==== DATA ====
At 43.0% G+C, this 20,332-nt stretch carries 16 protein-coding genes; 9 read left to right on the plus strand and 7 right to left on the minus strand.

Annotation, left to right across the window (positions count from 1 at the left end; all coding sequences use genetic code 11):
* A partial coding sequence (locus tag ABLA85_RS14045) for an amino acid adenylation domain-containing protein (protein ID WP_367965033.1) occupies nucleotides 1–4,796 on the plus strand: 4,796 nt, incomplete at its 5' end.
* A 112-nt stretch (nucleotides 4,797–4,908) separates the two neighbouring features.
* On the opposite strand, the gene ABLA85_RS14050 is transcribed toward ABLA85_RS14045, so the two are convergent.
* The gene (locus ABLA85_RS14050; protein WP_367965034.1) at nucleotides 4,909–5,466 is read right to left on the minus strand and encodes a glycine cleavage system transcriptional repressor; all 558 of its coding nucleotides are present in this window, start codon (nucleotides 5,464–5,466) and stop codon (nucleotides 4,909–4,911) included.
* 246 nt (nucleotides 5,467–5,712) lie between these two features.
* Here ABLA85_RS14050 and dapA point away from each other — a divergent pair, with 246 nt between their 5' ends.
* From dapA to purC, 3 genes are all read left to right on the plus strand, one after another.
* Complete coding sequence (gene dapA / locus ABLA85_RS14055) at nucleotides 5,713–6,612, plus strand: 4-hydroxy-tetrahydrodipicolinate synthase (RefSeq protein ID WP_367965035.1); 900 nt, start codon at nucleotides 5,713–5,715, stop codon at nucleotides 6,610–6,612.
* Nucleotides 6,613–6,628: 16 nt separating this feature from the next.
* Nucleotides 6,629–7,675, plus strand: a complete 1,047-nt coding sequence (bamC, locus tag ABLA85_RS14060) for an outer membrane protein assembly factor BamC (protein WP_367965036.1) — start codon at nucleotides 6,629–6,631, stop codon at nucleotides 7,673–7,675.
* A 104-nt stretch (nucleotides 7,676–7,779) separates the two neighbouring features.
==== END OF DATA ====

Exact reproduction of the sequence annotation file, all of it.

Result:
At 43.0% G+C, this 20,332-nt stretch carries 16 protein-coding genes; 9 read left to right on the plus strand and 7 right to left on the minus strand.

Annotation, left to right across the window (positions count from 1 at the left end; all coding sequences use genetic code 11):
* A partial coding sequence (locus tag ABLA85_RS14045) for an amino acid adenylation domain-containing protein (protein ID WP_367965033.1) occupies nucleotides 1–4,796 on the plus strand: 4,796 nt, incomplete at its 5' end.
* A 112-nt stretch (nucleotides 4,797–4,908) separates the two neighbouring features.
* On the opposite strand, the gene ABLA85_RS14050 is transcribed toward ABLA85_RS14045, so the two are convergent.
* The gene (locus ABLA85_RS14050; protein WP_367965034.1) at nucleotides 4,909–5,466 is read right to left on the minus strand and encodes a glycine cleavage system transcriptional repressor; all 558 of its coding nucleotides are present in this window, start codon (nucleotides 5,464–5,466) and stop codon (nucleotides 4,909–4,911) included.
* 246 nt (nucleotides 5,467–5,712) lie between these two features.
* Here ABLA85_RS14050 and dapA point away from each other — a divergent pair, with 246 nt between their 5' ends.
* From dapA to purC, 3 genes are all read left to right on the plus strand, one after another.
* Complete coding sequence (gene dapA / locus ABLA85_RS14055) at nucleotides 5,713–6,612, plus strand: 4-hydroxy-tetrahydrodipicolinate synthase (RefSeq protein ID WP_367965035.1); 900 nt, start codon at nucleotides 5,713–5,715, stop codon at nucleotides 6,610–6,612.
* Nucleotides 6,613–6,628: 16 nt separating this feature from the next.
* Nucleotides 6,629–7,675, plus strand: a complete 1,047-nt coding sequence (bamC, locus tag ABLA85_RS14060) for an outer membrane protein assembly factor BamC (protein WP_367965036.1) — start codon at nucleotides 6,629–6,631, stop codon at nucleotides 7,673–7,675.
* A 104-nt stretch (nucleotides 7,676–7,779) separates the two neighbouring features.